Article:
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U.S. and South Korea Conducts Drills Simulating the Infiltration of Enemy Facility

South Korean and U.S. special forces troops recently performed drills simulating the infiltration of an enemy center, U.S. military photographs show, as strains with North Korea ratchet up ahead of a year-end deadline.

South Korean and U.S. commandos invaded the facility. They led out a man along with his hands tied behind the back through the exercise described as a joint regular close-quarters battle exercise last month at a U.S. military base in the southwestern South Korean city of Gunsan.

A South Korean officer stated the drill was intended as a hostage rescue operation training as a part of a counter-terrorism drill carried out quarterly by the allies. The U.S. Forces Korea did not reply to a request for remark.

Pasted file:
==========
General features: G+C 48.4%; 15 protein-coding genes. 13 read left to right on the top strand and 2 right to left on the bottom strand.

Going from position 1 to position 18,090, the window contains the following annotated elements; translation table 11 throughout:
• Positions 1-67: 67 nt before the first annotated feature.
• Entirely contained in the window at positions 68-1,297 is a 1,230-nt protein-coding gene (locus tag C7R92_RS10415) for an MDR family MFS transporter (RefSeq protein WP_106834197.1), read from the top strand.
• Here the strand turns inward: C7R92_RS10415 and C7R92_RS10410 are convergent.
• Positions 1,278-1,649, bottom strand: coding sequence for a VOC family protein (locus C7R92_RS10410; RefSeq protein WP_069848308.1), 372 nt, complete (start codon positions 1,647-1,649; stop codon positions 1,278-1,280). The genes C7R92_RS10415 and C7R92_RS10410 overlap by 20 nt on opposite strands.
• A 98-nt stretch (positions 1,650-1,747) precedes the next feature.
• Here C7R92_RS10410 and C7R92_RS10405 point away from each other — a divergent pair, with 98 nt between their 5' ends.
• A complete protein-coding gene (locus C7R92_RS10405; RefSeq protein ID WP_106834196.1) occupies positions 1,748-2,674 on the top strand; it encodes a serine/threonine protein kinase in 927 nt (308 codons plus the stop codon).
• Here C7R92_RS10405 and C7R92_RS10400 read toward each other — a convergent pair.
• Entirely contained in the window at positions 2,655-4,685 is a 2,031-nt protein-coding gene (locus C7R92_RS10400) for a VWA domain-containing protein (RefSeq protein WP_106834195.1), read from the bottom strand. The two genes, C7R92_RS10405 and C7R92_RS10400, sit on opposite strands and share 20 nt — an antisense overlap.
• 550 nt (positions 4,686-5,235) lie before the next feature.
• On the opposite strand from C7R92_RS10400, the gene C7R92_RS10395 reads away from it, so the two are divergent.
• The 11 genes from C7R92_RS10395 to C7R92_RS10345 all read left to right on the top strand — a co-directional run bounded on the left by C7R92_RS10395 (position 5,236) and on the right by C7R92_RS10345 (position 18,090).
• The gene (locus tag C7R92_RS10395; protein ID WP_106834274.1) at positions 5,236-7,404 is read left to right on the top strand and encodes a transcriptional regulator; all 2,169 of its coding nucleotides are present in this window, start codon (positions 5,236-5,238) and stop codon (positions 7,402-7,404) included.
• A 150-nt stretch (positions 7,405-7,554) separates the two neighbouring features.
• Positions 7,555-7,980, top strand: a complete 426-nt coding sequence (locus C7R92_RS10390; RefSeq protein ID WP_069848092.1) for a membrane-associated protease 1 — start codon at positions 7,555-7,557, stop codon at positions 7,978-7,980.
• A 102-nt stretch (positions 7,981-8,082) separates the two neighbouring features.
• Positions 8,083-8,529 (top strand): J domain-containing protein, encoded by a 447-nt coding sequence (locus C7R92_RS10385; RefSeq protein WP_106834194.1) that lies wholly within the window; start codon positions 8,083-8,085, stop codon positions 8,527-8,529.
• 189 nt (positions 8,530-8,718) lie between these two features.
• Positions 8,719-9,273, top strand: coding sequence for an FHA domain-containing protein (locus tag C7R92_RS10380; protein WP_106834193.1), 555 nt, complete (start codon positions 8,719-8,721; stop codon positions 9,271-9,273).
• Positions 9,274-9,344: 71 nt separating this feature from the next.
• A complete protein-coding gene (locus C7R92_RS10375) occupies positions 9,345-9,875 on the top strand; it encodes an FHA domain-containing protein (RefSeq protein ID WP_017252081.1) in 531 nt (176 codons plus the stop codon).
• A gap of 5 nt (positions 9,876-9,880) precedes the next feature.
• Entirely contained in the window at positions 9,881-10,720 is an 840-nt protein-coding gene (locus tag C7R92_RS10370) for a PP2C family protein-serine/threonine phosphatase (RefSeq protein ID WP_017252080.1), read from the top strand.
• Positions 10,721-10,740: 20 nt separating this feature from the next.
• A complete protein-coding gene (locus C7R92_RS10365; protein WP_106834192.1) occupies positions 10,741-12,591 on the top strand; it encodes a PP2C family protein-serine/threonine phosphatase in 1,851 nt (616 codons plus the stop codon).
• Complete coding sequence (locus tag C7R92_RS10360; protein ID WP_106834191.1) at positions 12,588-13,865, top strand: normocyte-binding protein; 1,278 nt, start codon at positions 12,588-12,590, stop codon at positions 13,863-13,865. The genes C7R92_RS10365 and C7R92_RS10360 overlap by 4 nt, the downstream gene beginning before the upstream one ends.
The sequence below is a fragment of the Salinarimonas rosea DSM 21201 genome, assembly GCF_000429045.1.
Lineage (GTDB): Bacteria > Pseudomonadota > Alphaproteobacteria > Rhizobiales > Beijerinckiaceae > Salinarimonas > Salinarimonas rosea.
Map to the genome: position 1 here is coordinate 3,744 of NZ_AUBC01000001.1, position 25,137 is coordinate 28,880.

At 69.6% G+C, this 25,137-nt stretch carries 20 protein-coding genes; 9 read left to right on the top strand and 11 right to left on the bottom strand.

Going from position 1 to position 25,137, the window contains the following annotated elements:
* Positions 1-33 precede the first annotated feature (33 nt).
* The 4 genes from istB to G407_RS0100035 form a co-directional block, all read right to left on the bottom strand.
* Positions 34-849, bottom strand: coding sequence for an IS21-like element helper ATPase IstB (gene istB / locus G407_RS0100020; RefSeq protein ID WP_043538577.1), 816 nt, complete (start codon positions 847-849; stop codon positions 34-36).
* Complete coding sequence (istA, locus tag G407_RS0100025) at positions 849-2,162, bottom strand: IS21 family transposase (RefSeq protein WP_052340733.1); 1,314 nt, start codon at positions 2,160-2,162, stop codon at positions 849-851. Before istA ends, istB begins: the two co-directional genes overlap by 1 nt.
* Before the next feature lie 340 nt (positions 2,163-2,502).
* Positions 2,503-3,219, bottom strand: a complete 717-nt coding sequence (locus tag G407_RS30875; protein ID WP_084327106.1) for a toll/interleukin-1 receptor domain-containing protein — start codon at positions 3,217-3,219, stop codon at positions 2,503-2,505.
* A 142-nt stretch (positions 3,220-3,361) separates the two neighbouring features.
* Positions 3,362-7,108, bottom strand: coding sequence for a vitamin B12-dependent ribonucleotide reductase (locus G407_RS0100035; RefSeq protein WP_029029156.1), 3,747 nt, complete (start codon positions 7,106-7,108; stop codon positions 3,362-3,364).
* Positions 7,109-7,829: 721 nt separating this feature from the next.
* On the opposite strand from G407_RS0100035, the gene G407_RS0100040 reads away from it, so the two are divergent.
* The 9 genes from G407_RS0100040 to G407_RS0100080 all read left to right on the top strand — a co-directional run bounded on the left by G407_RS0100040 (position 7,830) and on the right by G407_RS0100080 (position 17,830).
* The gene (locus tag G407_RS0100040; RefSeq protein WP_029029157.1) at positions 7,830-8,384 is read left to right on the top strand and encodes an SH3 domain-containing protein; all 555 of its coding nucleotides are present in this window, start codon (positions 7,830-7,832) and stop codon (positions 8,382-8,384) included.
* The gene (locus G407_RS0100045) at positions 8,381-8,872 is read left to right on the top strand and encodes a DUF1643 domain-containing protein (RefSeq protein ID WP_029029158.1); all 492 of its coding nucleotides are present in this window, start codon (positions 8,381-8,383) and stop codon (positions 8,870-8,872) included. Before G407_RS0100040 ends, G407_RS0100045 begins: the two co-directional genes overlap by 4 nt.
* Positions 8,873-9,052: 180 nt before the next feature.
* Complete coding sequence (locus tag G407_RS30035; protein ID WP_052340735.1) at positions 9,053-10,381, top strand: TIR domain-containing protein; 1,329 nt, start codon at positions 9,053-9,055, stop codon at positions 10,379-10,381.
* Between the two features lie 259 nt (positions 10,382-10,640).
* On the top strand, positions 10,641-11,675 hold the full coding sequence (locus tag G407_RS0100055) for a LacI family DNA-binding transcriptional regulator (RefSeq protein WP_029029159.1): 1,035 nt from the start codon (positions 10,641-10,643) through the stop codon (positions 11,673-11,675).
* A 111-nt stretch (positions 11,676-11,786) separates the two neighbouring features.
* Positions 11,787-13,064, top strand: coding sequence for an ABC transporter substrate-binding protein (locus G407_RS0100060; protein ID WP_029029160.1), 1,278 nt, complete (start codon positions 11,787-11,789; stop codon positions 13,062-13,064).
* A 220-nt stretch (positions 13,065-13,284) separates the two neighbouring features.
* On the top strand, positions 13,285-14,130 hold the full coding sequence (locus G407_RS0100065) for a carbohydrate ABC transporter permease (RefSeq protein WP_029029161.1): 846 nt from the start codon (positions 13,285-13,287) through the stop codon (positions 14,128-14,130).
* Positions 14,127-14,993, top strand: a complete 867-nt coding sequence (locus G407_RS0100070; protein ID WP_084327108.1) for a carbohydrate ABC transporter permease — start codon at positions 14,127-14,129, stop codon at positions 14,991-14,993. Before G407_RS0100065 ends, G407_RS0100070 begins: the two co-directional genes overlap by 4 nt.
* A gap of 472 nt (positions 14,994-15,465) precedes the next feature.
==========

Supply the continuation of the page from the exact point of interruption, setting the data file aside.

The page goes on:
The uncommon release of the photographs by the U.S. Protection Visible Information Distribution Service comes ahead of a 12 months-end deadline set by Pyongyang for Washington to soften its position in halted discussions.

South Korea’s Chosun Ilbo newspaper, which first reported the exercise, stated the drills had been intended to simulate a situation to capture North Korean executives.

Screenshots of what it said was a now-deleted video from the Pentagon confirmed a person in army uniforms like that of North Korea collapse upon a gunshot from one of the commandos, Chosun Ilbo stated.

South Korea, under an earlier administration, had planned to launch a particular unit in 2017 tasked with “removing or deadening” North Korea’s top command in the event of warfare.

Spat has been rising in recent weeks as North Korea conducts a series of weapons tests and waged a confrontation with U.S. President Trump in an apparent gambit to mark its year-end due date.

Earlier this month, Trump said the U.S. reserved the right to make use of military force against North Korea.

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